Twitter Character Count

3 Big Changes to Twitter’s Character Count

Earlier this month, word came out that links and photos would no longer count towards Twitter’s 140-character limit. While this was exciting to some and rejected by some who don’t like change, it had yet to be confirmed by Twitter directly.

That all changed Tuesday morning when Twitter announced several upcoming changes to their character count.

Twitter Character Count

Beyond the already (but unofficially) announced new rules for images and links, here are the big changes that Twitter said will be rolled out over the next few months and what they mean for Community Managers.

Replies: When replying to a Tweet, @names will no longer count toward the 140-character count. This will make having conversations on Twitter easier and more straightforward, no more penny-pinching your words to ensure they reach the whole group.”

CM Implications: Responding to tweets, particularly if there are multiple recipients, will now allow for a more complete answer. Even if @UsingAsManyCharactersAsPossible has a complex question, you’ll soon be able to give them all the info you want.

Retweet and Quote Tweet yourself: We’ll be enabling the Retweet button will be enabled on your own Tweets, so you can easily Retweet or Quote Tweet yourself when you want to share a new reflection or feel like a really good one went unnoticed.”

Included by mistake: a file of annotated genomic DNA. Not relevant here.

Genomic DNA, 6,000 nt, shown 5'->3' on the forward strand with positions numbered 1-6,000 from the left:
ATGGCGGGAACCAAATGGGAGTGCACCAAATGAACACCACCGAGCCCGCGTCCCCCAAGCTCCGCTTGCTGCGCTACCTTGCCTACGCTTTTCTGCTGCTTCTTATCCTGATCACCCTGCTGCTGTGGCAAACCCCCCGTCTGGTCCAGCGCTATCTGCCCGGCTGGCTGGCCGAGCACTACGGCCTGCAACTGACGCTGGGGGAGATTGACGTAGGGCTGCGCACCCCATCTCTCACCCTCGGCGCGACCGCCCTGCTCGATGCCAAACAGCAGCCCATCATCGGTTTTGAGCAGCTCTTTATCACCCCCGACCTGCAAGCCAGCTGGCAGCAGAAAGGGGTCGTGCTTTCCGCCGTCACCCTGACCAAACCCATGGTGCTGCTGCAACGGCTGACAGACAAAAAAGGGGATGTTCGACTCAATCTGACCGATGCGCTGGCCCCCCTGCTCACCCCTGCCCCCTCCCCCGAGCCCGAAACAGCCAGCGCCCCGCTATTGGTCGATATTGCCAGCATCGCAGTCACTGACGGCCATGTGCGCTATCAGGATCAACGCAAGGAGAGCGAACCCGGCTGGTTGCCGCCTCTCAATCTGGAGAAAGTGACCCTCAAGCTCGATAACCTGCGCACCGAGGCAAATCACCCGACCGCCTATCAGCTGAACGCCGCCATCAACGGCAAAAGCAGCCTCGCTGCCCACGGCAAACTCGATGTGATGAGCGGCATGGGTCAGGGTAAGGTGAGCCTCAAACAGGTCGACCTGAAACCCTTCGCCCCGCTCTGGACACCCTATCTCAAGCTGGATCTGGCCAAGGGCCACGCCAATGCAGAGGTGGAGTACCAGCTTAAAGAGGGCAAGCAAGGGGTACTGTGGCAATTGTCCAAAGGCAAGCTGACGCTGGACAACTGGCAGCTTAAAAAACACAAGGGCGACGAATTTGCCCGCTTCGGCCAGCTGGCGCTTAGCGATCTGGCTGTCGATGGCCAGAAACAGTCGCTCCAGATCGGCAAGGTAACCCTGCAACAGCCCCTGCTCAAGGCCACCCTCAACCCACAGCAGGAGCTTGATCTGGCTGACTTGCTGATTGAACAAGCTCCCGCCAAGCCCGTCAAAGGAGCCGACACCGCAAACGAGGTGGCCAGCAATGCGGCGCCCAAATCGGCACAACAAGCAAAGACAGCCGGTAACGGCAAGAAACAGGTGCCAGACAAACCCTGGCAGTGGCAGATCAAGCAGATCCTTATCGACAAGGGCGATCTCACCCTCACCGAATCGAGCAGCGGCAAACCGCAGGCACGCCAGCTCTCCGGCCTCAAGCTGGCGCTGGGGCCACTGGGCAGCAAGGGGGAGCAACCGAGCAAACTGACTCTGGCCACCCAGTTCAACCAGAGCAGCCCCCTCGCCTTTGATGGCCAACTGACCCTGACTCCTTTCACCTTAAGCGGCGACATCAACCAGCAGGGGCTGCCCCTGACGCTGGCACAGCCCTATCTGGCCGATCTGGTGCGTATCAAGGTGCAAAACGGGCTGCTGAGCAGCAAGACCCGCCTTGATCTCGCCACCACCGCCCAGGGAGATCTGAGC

CM Implications: These probably won’t be used too often in reactive engagement, but could be leveraged (buzzword alert!) for proactive tweets.  However, if your brand is known for being goofy or lighthearted, quote RT’ing your own content could be a good way to draw attention to or poke a little fun at yourself.

Goodbye, .@: These changes will help simplify the rules around Tweets that start with a username. New Tweets that begin with a username will reach all your followers. (That means you’ll no longer have to use the ”.@” convention, which people currently use to broadcast Tweets broadly.) If you want a reply to be seen by all your followers, you will be able to Retweet it to signal that you intend for it to be viewed more broadly.”

CM Implications: First, take a deep breath. This does not mean that all replies will be visible in followers’ timelines. This change will only affect new tweets that start with @username; replies will still only be visible to those who follow both your account and the account you reply to. Secondly, if there is a high-profile account that your brand is replying to, you will be able to RT your reply instead of adding a period before your response. It’s still not a best practice in most cases, but it will shortly be an option.

Again, none of these changes will appear today, so there’s no need to adjust for them yet. However there will soon be much more opportunity for creative writing and ways to engage with followers on everyone’s (ok, not everyone’s, maybe just my) favorite social networking site.

Curious about how these, or any other, changes may affect your specific brand? Contact us, and we’ll get the conversation started.

Related Posts

No Comments

Post A Comment